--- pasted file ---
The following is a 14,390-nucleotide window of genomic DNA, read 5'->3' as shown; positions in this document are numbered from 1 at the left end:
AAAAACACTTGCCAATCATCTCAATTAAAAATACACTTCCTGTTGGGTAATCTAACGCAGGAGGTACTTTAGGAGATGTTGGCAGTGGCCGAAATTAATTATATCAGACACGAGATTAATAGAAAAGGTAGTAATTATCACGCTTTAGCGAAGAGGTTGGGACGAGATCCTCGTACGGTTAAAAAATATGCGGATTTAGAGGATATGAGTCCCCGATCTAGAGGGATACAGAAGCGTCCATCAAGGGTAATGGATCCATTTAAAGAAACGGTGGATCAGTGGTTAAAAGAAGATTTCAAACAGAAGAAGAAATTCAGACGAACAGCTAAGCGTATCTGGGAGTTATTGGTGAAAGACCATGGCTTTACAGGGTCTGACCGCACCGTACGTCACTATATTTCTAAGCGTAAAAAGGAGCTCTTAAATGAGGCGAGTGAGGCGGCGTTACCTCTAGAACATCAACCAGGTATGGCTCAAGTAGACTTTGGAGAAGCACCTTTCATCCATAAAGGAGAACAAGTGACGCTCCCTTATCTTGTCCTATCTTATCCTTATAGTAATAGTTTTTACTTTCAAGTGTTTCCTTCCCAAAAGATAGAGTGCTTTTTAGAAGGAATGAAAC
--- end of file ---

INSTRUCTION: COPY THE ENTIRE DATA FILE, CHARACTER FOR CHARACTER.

The following is a 14,390-nucleotide window of genomic DNA, read 5'->3' as shown; positions in this document are numbered from 1 at the left end:
AAAAACACTTGCCAATCATCTCAATTAAAAATACACTTCCTGTTGGGTAATCTAACGCAGGAGGTACTTTAGGAGATGTTGGCAGTGGCCGAAATTAATTATATCAGACACGAGATTAATAGAAAAGGTAGTAATTATCACGCTTTAGCGAAGAGGTTGGGACGAGATCCTCGTACGGTTAAAAAATATGCGGATTTAGAGGATATGAGTCCCCGATCTAGAGGGATACAGAAGCGTCCATCAAGGGTAATGGATCCATTTAAAGAAACGGTGGATCAGTGGTTAAAAGAAGATTTCAAACAGAAGAAGAAATTCAGACGAACAGCTAAGCGTATCTGGGAGTTATTGGTGAAAGACCATGGCTTTACAGGGTCTGACCGCACCGTACGTCACTATATTTCTAAGCGTAAAAAGGAGCTCTTAAATGAGGCGAGTGAGGCGGCGTTACCTCTAGAACATCAACCAGGTATGGCTCAAGTAGACTTTGGAGAAGCACCTTTCATCCATAAAGGAGAACAAGTGACGCTCCCTTATCTTGTCCTATCTTATCCTTATAGTAATAGTTTTTACTTTCAAGTGTTTCCTTCCCAAAAGATAGAGTGCTTTTTAGAAGGAATGAAAC